Pandemic Persistence

Seabury business owners and employees persevere

Bryan+Hedges+takes+a+selfie+with+a+house+inspector.+Hedges%27+real+estate+business+has+adapted+quickly+to+the+COVID-19+pandemic.+

Bryan Hedges

Bryan Hedges takes a selfie with a house inspector. Hedges’ real estate business has adapted quickly to the COVID-19 pandemic.

Lyle Griggs

In March, British Prime Minister Boris Johnson suggested a Darwinian survival-of-the-fittest approach to coronavirus: once 60% of Britons contracted the virus, the leader posited, the pandemic would cease to spread. The U.S. never proposed such a draconian approach, but in the business world, things are certainly looking Darwinian; only the fittest will survive. Workers and employers in the Seabury community know that firsthand.

For owners of non-essential businesses, says Seabury parent Rafael Gonzalez, “it’s hard times.” Gonzalez, who owns Global Cafe, has been hit hard by the Kansas stay-at-home order, which closed restaurants when it took effect: “We’re like 60-something percent down. It’s pretty much cut our business in more than half.” In the restaurant business, he says, things are particularly bad: “it’s really scary . . . because you count a lot on the general public.”

Until recently, the general public would not have been able to buy Gonzalez’s arepas and posole (typical Global Cafe fare). When the restaurant first closed its doors, he says, “we didn’t have online ordering, so we built a website.” Until now, the cafe relied on walk-in traffic: “that’s what we’ve been doing for ten years. For restaurants that have that model, it’s been difficult.” But that “was only the first [change],” he says. “You have to wear gloves and masks — we’re taking those precautions too.”

When the state shut down his business, Gonzalez was one of many employers forced to lay off employees. “We had to let go of a few,” he says. His staff is now down to just two employees, excluding Gonzalez and his wife. He hopes, however, that those who have been laid off will be back on the payroll soon if the restaurant receives funds from the Federal Paycheck Protection Program Gonzalez.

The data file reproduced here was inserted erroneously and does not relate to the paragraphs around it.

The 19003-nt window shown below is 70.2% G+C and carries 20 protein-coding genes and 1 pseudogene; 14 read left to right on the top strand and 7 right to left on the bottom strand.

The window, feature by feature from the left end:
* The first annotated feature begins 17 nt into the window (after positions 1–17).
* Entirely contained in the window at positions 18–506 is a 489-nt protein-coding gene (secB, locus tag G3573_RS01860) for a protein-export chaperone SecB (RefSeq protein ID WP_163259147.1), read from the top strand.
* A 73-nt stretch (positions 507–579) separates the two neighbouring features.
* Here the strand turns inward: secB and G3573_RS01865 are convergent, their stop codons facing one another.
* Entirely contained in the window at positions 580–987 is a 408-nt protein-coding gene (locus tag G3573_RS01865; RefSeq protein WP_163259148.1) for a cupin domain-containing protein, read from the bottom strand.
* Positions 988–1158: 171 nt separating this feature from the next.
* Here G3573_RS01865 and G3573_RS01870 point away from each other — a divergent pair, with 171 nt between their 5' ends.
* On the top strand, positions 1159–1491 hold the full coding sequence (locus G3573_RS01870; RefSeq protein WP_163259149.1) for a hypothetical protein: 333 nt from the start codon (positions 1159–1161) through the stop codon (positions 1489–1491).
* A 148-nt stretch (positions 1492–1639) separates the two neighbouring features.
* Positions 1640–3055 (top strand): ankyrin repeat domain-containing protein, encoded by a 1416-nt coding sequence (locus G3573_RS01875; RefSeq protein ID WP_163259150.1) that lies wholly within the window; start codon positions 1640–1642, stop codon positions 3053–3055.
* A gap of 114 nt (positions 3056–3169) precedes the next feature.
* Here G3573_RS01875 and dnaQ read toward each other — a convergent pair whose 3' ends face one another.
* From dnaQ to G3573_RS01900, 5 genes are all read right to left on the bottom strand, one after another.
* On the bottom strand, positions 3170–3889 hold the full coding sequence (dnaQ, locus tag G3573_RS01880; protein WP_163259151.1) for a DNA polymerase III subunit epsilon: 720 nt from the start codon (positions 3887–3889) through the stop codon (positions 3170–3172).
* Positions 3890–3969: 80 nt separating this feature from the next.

Like everyone else, Gonzalez is unsure what the future holds. “I don’t know how it’s going to play out in the end,” he says. “But I think it’s going to take a little time to get back to whatever normal is, or what we know about normal.” Nevertheless, his message for readers is optimistic: “Life goes on, and we have to keep adjusting. I think we’ll be okay, every one of us.”

Some have been hit hard, but other businesses operated by Seabury parents have changed little. Parent Bryan Hedges, president of Hedges Real Estate, describes few changes to his business: “our . . . activities are moving forward as usual, with the social distancing added.” 

Hedges’ business is particularly adaptable. “Prior to the COVID-19 pandemic,” he says, “we had already moved much of our daily activities online.” The real estate business, he says, lends itself well to virtual operation: “We have photos, virtual tours, and YouTube videos for our listings..” For prospective homeowners, COVID-19 has not been much of a deterrent. “We have had some buyers buy homes and investment properties based on photos and videos without them looking in person,” he says.

Overall, Hedges says that COVID-19 has affected the real estate market little. “People need homes and home maintenance even in a pandemic,” he says. In part, he credits the community for helping businesses adapt to the crisis: “I think people in Kansas and Lawrence have worked to make things turn out better than expected in a lot of ways.”

Parent business-owners may be most directly affected by this crisis, but students haven’t been left out of the pandemic equation. Teenagers are more likely than others to be let go, but some student workers have been affected little by COVID-19. For senior Emma Silvestri, who works at Glory Days Pizza on 23rd Street, only the work environment has changed. Early in the pandemic, her employer took measures to ensure social distancing: “The first thing we did was close our dining area and opened only to carry out and delivery, but the customers could still come inside. Then we changed to no contact curbside pickup and no contact delivery.”

Looking forward, Silvestri anticipates a long road to normalcy. “I know the stay-at-home order is lifted on Monday,” she says, “but I don’t think we’ll open up dine-in and normal carry-out and deliveries just yet.” Why? Because according to Silvestri, Glory Days Pizza is doing more than just toeing the government line: “We took precautions before the government told us to, so I think we’re going to stay on the careful side of things.”

No matter how affected they are by the pandemic, Seabury business-owners and employees are hopeful that things will get better soon. As Gonzalez says, “times are tough, but we’ll survive.”